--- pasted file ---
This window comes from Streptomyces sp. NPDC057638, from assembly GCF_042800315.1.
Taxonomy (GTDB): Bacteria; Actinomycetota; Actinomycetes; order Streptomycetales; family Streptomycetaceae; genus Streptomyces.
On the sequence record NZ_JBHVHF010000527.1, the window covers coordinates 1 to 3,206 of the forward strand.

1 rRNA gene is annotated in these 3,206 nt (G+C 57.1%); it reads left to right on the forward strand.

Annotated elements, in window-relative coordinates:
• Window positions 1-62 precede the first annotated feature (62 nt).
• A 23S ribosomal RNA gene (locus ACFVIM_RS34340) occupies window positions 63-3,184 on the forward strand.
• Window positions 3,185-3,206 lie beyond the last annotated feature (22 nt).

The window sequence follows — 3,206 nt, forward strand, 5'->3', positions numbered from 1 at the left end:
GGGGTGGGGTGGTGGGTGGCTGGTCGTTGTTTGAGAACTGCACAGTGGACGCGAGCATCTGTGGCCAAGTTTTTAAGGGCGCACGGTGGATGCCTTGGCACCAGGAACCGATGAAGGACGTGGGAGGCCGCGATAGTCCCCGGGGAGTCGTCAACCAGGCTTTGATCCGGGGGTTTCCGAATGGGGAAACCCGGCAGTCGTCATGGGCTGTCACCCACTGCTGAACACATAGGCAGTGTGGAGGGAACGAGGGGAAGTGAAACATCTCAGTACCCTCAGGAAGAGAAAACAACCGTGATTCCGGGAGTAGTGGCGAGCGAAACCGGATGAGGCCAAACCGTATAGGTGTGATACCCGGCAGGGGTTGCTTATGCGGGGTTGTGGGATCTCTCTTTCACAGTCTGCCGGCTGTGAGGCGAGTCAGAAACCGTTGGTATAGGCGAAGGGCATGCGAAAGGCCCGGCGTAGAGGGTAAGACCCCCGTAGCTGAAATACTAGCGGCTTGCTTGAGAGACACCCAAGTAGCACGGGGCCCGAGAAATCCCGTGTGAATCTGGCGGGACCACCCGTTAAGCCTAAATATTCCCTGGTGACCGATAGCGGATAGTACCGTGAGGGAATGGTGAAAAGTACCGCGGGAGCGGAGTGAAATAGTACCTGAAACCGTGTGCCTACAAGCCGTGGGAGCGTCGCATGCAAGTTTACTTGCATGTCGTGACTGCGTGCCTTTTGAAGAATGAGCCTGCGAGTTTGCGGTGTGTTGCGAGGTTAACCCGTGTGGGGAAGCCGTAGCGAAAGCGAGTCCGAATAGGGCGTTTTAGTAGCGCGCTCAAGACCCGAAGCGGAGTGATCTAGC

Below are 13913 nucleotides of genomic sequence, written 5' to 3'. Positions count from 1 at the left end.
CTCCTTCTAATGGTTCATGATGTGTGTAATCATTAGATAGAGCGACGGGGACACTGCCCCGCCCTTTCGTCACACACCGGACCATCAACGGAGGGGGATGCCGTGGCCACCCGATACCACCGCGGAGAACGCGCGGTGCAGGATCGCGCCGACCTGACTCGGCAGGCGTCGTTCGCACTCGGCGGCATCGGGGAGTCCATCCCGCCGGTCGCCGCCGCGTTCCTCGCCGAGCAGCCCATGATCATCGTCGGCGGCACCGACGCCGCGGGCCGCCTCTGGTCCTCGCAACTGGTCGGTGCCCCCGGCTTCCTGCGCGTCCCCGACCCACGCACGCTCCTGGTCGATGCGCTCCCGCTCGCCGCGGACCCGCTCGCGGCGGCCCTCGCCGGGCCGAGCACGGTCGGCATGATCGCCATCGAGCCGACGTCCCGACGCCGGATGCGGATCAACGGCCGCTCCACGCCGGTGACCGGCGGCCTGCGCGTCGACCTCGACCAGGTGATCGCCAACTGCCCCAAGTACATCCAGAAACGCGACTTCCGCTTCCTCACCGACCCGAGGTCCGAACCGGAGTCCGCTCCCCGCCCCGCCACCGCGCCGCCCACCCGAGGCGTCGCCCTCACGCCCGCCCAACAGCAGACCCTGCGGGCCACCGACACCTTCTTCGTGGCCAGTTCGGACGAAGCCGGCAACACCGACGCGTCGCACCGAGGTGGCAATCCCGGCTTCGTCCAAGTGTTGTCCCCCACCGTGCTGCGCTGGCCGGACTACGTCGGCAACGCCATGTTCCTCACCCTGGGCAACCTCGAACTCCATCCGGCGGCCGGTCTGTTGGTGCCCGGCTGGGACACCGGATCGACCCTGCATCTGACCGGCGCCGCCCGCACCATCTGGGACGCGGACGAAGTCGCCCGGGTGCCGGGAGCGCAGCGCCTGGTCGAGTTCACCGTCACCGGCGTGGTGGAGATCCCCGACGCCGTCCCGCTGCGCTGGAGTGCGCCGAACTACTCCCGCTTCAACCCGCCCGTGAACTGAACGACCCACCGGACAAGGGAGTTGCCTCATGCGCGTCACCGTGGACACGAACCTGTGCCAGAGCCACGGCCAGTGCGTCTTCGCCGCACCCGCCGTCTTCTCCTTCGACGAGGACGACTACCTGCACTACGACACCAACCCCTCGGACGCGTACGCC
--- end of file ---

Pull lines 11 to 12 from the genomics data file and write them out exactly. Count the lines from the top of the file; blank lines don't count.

Below are 13913 nucleotides of genomic sequence, written 5' to 3'. Positions count from 1 at the left end.
CTCCTTCTAATGGTTCATGATGTGTGTAATCATTAGATAGAGCGACGGGGACACTGCCCCGCCCTTTCGTCACACACCGGACCATCAACGGAGGGGGATGCCGTGGCCACCCGATACCACCGCGGAGAACGCGCGGTGCAGGATCGCGCCGACCTGACTCGGCAGGCGTCGTTCGCACTCGGCGGCATCGGGGAGTCCATCCCGCCGGTCGCCGCCGCGTTCCTCGCCGAGCAGCCCATGATCATCGTCGGCGGCACCGACGCCGCGGGCCGCCTCTGGTCCTCGCAACTGGTCGGTGCCCCCGGCTTCCTGCGCGTCCCCGACCCACGCACGCTCCTGGTCGATGCGCTCCCGCTCGCCGCGGACCCGCTCGCGGCGGCCCTCGCCGGGCCGAGCACGGTCGGCATGATCGCCATCGAGCCGACGTCCCGACGCCGGATGCGGATCAACGGCCGCTCCACGCCGGTGACCGGCGGCCTGCGCGTCGACCTCGACCAGGTGATCGCCAACTGCCCCAAGTACATCCAGAAACGCGACTTCCGCTTCCTCACCGACCCGAGGTCCGAACCGGAGTCCGCTCCCCGCCCCGCCACCGCGCCGCCCACCCGAGGCGTCGCCCTCACGCCCGCCCAACAGCAGACCCTGCGGGCCACCGACACCTTCTTCGTGGCCAGTTCGGACGAAGCCGGCAACACCGACGCGTCGCACCGAGGTGGCAATCCCGGCTTCGTCCAAGTGTTGTCCCCCACCGTGCTGCGCTGGCCGGACTACGTCGGCAACGCCATGTTCCTCACCCTGGGCAACCTCGAACTCCATCCGGCGGCCGGTCTGTTGGTGCCCGGCTGGGACACCGGATCGACCCTGCATCTGACCGGCGCCGCCCGCACCATCTGGGACGCGGACGAAGTCGCCCGGGTGCCGGGAGCGCAGCGCCTGGTCGAGTTCACCGTCACCGGCGTGGTGGAGATCCCCGACGCCGTCCCGCTGCGCTGGAGTGCGCCGAACTACTCCCGCTTCAACCCGCCCGTGAACTGAACGACCCACCGGACAAGGGAGTTGCCTCATGCGCGTCACCGTGGACACGAACCTGTGCCAGAGCCACGGCCAGTGCGTCTTCGCCGCACCCGCCGTCTTCTCCTTCGACGAGGACGACTACCTGCACTACGACACCAACCCCTCGGACGCGTACGCC